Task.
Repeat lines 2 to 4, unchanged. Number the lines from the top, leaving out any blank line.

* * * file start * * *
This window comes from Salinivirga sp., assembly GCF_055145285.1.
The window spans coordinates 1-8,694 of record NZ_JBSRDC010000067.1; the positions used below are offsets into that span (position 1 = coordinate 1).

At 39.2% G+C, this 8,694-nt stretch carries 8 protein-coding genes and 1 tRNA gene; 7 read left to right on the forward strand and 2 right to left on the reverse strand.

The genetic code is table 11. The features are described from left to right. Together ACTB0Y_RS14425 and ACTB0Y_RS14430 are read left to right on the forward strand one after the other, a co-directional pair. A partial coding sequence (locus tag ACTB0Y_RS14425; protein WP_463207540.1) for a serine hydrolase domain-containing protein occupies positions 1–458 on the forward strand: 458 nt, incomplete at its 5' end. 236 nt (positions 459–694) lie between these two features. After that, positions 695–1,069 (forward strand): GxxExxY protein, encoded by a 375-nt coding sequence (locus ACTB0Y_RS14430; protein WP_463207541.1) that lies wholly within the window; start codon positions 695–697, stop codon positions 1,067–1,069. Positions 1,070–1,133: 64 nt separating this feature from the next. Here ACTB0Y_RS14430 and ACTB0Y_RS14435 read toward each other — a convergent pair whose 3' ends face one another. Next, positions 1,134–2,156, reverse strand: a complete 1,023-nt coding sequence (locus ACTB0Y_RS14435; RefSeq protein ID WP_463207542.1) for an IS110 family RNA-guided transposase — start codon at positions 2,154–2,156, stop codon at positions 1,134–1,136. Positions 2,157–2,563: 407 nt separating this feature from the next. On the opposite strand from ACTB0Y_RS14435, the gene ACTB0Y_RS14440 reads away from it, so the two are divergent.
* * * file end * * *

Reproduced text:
The window spans coordinates 1-8,694 of record NZ_JBSRDC010000067.1; the positions used below are offsets into that span (position 1 = coordinate 1).

At 39.2% G+C, this 8,694-nt stretch carries 8 protein-coding genes and 1 tRNA gene; 7 read left to right on the forward strand and 2 right to left on the reverse strand.

The genetic code is table 11. The features are described from left to right. Together ACTB0Y_RS14425 and ACTB0Y_RS14430 are read left to right on the forward strand one after the other, a co-directional pair. A partial coding sequence (locus tag ACTB0Y_RS14425; protein WP_463207540.1) for a serine hydrolase domain-containing protein occupies positions 1–458 on the forward strand: 458 nt, incomplete at its 5' end. 236 nt (positions 459–694) lie between these two features. After that, positions 695–1,069 (forward strand): GxxExxY protein, encoded by a 375-nt coding sequence (locus ACTB0Y_RS14430; protein WP_463207541.1) that lies wholly within the window; start codon positions 695–697, stop codon positions 1,067–1,069. Positions 1,070–1,133: 64 nt separating this feature from the next. Here ACTB0Y_RS14430 and ACTB0Y_RS14435 read toward each other — a convergent pair whose 3' ends face one another. Next, positions 1,134–2,156, reverse strand: a complete 1,023-nt coding sequence (locus ACTB0Y_RS14435; RefSeq protein ID WP_463207542.1) for an IS110 family RNA-guided transposase — start codon at positions 2,154–2,156, stop codon at positions 1,134–1,136. Positions 2,157–2,563: 407 nt separating this feature from the next. On the opposite strand from ACTB0Y_RS14435, the gene ACTB0Y_RS14440 reads away from it, so the two are divergent.